So the question is, do Gay families contribute to this better for society or not. Obviously Gay advocates say of course. Two people who love each other and are commitd to each other are beneficial, they are happier and could theoretically raise happy kids (usually adopted, see I told you id get to that). Opponents will argue that gay marriage hurts society (and even though I may be morally opposed to gay marriage, i have yet to see how this is true on a non-religious level) and that Gays raising kids could hurt them. Now this one actually has a grain of truth to it (please don't hate me until you read on). There is evidence to suggest that kids are more well adjusted in general when raised by a mother AND a father. However unless we think the govt should stop single parenthood, or that we can prove that ALL two parent families create better kids, there is no proof that Gay parents would hurt the children, so much as maybe not be as beneficial. On the other hand being raised by two loving parents could sure beat being bounced around from foster home to foster home.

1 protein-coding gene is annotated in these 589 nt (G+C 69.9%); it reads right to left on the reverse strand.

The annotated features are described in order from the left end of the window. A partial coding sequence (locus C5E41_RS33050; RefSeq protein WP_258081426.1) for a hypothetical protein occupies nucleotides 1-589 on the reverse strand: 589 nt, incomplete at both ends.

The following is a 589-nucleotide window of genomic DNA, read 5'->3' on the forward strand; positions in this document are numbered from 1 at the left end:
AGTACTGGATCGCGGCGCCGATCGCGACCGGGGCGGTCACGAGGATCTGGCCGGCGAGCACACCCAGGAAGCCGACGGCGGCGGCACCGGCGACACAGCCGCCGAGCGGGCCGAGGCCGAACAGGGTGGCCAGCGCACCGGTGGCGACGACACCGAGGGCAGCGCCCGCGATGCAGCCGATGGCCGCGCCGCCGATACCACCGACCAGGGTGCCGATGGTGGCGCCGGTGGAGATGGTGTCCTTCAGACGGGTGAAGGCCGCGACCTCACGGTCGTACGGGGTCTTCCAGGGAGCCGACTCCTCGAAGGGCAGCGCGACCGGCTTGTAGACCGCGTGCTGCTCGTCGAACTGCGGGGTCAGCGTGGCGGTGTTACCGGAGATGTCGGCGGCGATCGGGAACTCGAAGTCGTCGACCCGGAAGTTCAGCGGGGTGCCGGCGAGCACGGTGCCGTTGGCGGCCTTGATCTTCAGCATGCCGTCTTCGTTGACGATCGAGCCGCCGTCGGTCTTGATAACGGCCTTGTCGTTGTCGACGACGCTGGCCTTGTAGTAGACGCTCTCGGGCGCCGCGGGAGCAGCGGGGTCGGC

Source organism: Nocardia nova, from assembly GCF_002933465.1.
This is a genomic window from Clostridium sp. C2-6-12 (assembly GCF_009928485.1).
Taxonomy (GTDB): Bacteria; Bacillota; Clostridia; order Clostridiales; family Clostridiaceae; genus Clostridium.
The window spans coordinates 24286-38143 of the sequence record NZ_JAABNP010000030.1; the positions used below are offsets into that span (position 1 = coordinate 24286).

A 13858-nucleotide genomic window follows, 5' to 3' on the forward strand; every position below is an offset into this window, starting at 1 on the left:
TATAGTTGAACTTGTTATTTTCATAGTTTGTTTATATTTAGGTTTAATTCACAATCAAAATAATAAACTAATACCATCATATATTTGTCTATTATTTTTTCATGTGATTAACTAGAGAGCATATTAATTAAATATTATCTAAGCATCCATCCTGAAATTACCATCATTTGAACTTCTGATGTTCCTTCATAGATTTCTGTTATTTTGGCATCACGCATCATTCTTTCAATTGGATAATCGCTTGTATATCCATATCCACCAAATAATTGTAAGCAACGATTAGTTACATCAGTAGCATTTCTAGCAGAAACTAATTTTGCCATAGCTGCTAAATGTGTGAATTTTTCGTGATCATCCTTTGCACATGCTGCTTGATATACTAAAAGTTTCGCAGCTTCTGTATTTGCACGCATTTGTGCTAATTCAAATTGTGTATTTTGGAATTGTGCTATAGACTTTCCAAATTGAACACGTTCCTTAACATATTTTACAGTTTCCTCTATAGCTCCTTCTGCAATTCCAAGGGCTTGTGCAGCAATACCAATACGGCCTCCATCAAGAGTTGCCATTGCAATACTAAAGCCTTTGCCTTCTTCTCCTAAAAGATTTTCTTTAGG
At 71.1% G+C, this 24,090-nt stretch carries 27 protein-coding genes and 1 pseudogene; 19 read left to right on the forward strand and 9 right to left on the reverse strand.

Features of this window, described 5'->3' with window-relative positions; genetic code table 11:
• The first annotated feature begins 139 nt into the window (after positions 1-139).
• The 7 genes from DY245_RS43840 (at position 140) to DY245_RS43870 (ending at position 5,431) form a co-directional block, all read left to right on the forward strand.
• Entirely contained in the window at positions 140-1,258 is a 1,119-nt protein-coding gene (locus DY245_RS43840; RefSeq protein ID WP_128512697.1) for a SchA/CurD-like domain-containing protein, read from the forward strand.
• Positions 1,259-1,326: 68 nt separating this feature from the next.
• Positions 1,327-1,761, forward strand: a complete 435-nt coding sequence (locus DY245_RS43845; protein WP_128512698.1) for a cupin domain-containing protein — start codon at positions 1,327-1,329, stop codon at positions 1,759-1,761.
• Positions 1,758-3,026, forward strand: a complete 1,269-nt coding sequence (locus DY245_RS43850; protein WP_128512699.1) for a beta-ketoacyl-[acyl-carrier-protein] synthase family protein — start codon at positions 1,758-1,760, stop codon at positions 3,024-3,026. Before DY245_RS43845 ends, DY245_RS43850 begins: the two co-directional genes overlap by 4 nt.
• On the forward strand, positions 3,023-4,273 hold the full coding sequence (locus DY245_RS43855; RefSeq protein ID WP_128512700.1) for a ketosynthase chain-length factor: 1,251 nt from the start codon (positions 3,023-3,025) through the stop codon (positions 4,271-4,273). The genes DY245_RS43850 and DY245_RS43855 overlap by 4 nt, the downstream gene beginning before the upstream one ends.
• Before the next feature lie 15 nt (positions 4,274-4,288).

CONCLUSION
    Its plain to see that if the govt were only interested in simple reproduction, they would have no reason to support gay marriage. They could argue that the benefits of marriage aren't a right, just an incentive to reproduce in a stable way. However since it seems that they are also interested in the creation of stable familes that improve society and we can't prove that gay families hurt society, there is no reason to deny them the right to marriage on these grounds.

    It seems the only reason to deny benefits to gay couples is based on religious grounds, and the constitution is pretty clear in that respect. So while I think gay marriage is wrong from a moral and religious perspective, I think in terms of a legal perspective there is absolutely no grounds to deny it.